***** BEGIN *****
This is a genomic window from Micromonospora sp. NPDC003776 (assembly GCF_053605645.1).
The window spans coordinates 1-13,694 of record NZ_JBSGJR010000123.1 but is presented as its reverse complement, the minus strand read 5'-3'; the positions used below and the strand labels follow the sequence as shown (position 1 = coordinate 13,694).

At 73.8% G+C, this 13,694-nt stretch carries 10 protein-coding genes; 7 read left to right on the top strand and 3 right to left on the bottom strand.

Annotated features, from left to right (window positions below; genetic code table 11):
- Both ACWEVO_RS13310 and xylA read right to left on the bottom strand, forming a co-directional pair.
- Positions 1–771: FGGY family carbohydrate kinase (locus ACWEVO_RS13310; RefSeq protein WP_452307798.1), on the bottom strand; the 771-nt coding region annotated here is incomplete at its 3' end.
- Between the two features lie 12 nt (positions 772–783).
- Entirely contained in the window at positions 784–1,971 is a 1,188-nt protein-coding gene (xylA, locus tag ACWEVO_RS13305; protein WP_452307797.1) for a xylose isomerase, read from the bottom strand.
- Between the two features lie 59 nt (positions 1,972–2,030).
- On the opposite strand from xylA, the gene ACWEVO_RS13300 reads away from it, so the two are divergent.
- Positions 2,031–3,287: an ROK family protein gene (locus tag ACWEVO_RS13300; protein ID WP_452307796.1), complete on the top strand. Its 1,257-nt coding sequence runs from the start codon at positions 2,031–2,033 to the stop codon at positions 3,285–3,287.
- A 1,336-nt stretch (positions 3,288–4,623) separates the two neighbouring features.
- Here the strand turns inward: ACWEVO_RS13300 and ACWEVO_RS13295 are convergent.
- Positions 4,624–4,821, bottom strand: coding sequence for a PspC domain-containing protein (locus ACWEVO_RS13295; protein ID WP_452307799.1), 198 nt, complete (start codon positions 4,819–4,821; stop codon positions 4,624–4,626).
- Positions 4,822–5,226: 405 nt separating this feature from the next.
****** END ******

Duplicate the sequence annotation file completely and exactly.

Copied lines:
This is a genomic window from Micromonospora sp. NPDC003776 (assembly GCF_053605645.1).
The window spans coordinates 1-13,694 of record NZ_JBSGJR010000123.1 but is presented as its reverse complement, the minus strand read 5'-3'; the positions used below and the strand labels follow the sequence as shown (position 1 = coordinate 13,694).

At 73.8% G+C, this 13,694-nt stretch carries 10 protein-coding genes; 7 read left to right on the top strand and 3 right to left on the bottom strand.

Annotated features, from left to right (window positions below; genetic code table 11):
- Both ACWEVO_RS13310 and xylA read right to left on the bottom strand, forming a co-directional pair.
- Positions 1–771: FGGY family carbohydrate kinase (locus ACWEVO_RS13310; RefSeq protein WP_452307798.1), on the bottom strand; the 771-nt coding region annotated here is incomplete at its 3' end.
- Between the two features lie 12 nt (positions 772–783).
- Entirely contained in the window at positions 784–1,971 is a 1,188-nt protein-coding gene (xylA, locus tag ACWEVO_RS13305; protein WP_452307797.1) for a xylose isomerase, read from the bottom strand.
- Between the two features lie 59 nt (positions 1,972–2,030).
- On the opposite strand from xylA, the gene ACWEVO_RS13300 reads away from it, so the two are divergent.
- Positions 2,031–3,287: an ROK family protein gene (locus tag ACWEVO_RS13300; protein ID WP_452307796.1), complete on the top strand. Its 1,257-nt coding sequence runs from the start codon at positions 2,031–2,033 to the stop codon at positions 3,285–3,287.
- A 1,336-nt stretch (positions 3,288–4,623) separates the two neighbouring features.
- Here the strand turns inward: ACWEVO_RS13300 and ACWEVO_RS13295 are convergent.
- Positions 4,624–4,821, bottom strand: coding sequence for a PspC domain-containing protein (locus ACWEVO_RS13295; protein ID WP_452307799.1), 198 nt, complete (start codon positions 4,819–4,821; stop codon positions 4,624–4,626).
- Positions 4,822–5,226: 405 nt separating this feature from the next.